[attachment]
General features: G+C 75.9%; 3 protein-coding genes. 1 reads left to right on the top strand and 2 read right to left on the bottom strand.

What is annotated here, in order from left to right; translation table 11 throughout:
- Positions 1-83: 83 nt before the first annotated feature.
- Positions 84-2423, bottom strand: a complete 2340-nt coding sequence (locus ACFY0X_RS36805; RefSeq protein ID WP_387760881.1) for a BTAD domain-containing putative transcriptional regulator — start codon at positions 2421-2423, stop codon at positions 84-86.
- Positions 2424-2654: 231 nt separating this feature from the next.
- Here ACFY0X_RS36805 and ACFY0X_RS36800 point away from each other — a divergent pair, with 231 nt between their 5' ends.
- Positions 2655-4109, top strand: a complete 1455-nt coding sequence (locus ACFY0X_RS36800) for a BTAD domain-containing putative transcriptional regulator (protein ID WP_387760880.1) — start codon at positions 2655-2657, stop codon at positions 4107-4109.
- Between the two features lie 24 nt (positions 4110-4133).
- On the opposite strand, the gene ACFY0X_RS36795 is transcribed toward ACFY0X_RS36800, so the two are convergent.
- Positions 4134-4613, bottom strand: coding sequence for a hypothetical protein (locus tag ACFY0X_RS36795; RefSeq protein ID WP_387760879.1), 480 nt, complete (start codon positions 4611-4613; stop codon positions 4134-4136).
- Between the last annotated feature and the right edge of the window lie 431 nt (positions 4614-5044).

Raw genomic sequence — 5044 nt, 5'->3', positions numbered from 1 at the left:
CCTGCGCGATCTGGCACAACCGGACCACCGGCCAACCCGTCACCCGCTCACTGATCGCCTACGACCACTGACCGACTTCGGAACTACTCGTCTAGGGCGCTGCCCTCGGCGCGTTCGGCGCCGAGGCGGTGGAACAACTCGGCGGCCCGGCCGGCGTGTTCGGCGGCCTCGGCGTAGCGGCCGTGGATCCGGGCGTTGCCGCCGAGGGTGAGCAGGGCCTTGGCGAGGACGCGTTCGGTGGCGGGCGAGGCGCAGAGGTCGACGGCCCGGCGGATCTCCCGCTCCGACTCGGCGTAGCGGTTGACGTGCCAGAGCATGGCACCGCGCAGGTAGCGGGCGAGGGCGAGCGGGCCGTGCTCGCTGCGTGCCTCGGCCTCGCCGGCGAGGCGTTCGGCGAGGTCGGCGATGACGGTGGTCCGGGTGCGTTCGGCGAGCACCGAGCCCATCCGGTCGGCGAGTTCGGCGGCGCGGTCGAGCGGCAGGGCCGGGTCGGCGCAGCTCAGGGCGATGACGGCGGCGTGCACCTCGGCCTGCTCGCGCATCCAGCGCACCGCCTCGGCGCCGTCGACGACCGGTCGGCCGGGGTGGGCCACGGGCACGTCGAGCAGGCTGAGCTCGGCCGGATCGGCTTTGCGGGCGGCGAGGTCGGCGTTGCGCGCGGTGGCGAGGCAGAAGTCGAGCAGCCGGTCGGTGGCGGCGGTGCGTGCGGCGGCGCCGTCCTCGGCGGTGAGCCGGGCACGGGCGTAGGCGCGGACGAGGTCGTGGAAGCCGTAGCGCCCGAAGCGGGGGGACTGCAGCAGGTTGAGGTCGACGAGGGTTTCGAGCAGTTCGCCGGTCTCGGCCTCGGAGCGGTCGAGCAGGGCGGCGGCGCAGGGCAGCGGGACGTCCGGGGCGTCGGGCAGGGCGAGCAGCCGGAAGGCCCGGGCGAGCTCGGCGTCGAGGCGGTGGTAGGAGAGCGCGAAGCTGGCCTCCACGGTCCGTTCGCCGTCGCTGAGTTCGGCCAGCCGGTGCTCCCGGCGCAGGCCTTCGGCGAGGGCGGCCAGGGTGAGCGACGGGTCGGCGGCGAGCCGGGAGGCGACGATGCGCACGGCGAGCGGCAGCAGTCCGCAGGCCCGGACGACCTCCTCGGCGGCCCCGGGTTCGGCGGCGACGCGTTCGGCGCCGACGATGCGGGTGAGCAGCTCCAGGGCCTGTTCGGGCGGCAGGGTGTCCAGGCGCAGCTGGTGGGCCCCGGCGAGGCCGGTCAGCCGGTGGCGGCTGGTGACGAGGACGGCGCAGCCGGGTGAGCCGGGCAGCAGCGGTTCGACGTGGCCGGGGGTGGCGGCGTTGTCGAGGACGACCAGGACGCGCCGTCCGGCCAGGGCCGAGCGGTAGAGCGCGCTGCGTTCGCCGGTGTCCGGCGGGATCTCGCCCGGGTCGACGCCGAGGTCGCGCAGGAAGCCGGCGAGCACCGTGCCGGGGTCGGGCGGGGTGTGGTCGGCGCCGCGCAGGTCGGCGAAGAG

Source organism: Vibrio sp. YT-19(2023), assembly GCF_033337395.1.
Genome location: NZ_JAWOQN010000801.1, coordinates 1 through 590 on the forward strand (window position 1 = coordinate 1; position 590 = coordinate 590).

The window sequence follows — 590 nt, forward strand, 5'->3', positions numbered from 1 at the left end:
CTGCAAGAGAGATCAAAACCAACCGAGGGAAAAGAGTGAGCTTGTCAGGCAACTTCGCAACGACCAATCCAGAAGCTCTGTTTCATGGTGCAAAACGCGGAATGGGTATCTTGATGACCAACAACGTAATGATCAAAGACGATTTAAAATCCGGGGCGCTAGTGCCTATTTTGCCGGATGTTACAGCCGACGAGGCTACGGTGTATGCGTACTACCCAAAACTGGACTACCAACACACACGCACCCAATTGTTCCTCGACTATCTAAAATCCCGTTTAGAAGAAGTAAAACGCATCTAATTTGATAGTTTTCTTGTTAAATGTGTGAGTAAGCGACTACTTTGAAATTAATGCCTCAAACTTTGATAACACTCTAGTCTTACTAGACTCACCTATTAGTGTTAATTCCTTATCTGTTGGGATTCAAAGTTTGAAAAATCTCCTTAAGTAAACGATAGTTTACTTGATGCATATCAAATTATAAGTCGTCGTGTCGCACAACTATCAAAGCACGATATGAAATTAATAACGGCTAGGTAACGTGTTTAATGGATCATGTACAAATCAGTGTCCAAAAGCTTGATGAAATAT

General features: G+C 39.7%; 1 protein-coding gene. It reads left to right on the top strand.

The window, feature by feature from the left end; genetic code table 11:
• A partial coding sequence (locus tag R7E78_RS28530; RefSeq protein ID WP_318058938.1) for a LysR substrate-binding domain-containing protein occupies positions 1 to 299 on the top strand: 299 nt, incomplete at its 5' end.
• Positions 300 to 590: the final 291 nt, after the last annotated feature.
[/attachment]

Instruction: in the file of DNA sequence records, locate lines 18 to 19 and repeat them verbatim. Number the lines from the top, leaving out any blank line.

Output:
General features: G+C 39.7%; 1 protein-coding gene. It reads left to right on the top strand.

The window, feature by feature from the left end; genetic code table 11: